Ronald Grigor Suny is the author of "The Soviet Experiment: Russia, the Soviet Union, and the Successor States" (Oxford, 1998). He is a professor of political science at the University of Chicago

There were no official celebrations last year in Moscow on Nov. 7, 80 years after the Bolsheviks, led by Vladimir Lenin, seized power in Petrograd in 1917. The overwhelming sense among people in power in Russia today is that the revolution which established the Soviet republic was a conspiratorial coup d'etat that shunted the country off the track of democracy, prosperity and modern civilization and onto a tragic trajectory which took 74 years to reverse.

Indeed, the words that Russia's leaders use more frequently to describe the years of Soviet power include "tragedy," "utopia" and, with the sense of something that went drastically wrong, "experiment." For many in the West as well, the Soviet experience has come to mean that alternatives to capitalism have been disposed on the "trash heap of history." Politically conservative critics affirm that radical social transformations proposed by intellectuals and well-meaning political reformers are doomed to failure, although not before enormous costs and burdens are suffered by ordinary people. Borrowing from postmodernism, some historians have linked the Soviet program of social transformation with the great move dating from the Enlightenment that attempted to create a modern world from a scientific study of society, careful enumeration and categorization of the population and the application of planning and administration. In their view, these misguided efforts have led to the unprecedented violence and state-initiated bloodshed that have marked the 20th century.

Since the Soviet Union's collapse in 1991, a popular consensus has already developed that nothing less than history itself has decisively proven the Soviet experience a dismal failure, if not an unmitigated disaster, and that it is only a matter of time before the regimes which still rule over more than 1 billion people in China, North Korea, Vietnam and Cuba come to realize the future is knocking on a different door. Not surprisingly, then, as the funeral corteges of expired states pass by, lighted up by fires of ethnic warfare, historians of communist ancien regimes have turned to summing up the history of the recent past. The post-mortems have ranged from inspired polemics of grand theorizing, like Martin Malia's "The Soviet Tragedy" or Zbigniew Brzezinski's "The Grand Failure," to more conventional narratives like the books under review here, "A History of Twentieth-Century Russia" by Robert Service and Gregory Freeze's "Russia: A History."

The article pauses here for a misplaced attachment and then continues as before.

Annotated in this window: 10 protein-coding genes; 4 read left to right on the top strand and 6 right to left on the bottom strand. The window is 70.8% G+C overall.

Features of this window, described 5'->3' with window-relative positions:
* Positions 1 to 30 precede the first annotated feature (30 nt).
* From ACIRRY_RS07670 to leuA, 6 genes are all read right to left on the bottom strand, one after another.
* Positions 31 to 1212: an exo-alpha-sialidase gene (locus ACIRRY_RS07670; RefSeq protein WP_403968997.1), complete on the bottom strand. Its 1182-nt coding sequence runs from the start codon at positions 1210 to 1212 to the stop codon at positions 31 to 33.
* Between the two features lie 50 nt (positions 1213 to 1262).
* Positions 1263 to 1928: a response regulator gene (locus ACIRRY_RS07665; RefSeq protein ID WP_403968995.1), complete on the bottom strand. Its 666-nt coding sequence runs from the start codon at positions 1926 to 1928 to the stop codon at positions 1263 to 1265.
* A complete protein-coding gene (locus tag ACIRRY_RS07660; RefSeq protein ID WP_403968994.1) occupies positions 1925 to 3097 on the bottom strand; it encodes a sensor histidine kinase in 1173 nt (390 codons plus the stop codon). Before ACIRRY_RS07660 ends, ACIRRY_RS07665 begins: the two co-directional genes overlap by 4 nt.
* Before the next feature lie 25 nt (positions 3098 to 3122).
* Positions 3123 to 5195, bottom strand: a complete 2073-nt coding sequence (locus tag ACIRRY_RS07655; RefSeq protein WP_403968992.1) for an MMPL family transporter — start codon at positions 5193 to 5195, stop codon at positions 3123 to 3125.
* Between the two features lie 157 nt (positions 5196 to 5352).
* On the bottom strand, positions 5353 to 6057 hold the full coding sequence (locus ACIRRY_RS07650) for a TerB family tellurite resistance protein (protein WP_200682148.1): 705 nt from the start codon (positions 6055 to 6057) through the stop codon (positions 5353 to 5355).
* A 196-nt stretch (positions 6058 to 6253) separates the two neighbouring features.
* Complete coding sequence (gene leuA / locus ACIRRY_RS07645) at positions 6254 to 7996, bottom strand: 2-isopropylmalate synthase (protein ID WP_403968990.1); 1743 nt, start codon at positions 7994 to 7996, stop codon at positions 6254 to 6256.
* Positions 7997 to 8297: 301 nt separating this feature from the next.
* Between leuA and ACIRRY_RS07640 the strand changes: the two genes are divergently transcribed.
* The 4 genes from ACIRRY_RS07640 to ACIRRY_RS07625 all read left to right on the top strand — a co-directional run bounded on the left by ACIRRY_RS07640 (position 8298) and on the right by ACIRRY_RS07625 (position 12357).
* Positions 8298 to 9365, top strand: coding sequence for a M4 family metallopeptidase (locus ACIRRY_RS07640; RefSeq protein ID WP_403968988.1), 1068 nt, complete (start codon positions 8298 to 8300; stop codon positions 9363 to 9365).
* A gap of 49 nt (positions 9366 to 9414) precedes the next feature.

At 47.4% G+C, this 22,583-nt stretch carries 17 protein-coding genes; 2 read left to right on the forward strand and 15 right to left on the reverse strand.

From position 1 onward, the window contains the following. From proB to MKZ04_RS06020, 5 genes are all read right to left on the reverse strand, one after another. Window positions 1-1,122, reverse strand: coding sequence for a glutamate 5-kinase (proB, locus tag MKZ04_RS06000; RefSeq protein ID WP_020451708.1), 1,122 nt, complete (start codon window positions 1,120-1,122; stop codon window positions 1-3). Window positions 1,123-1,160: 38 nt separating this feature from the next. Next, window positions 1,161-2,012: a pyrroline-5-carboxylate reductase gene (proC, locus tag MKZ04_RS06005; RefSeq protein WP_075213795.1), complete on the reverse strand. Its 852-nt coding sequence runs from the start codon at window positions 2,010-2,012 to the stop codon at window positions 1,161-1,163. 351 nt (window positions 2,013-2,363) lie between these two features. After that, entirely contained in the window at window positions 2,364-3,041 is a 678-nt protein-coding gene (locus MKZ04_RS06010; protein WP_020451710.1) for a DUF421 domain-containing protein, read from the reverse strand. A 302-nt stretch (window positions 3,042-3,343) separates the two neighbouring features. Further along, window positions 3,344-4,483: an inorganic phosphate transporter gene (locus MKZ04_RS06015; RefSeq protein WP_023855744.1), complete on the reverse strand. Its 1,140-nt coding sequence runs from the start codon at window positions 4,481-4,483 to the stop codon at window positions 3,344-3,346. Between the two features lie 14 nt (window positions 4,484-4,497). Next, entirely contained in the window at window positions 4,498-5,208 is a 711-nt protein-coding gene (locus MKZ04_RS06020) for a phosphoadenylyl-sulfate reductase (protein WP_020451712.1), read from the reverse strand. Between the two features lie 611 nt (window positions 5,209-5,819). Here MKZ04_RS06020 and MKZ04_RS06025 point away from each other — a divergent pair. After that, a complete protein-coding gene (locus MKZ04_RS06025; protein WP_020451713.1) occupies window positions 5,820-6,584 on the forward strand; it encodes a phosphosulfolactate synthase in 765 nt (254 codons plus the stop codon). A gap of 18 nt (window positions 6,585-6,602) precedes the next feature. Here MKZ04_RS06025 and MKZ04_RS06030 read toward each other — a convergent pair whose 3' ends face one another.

The history of the Soviet Union irresistibly tugs at historians and political scientists to make some overall judgments, not merely to explain but to condemn, and it is only with great difficulty that the usual distance and detachment of scholarly analysis may be maintained. Complexity is lost as scholars join journalists to explain failure as if it were built into the story at every point. Service and Freeze tell a fairly straightforward tale of good intentions gone wrong and admirably keep their prose cool and reserved while at the same time free of apologetics.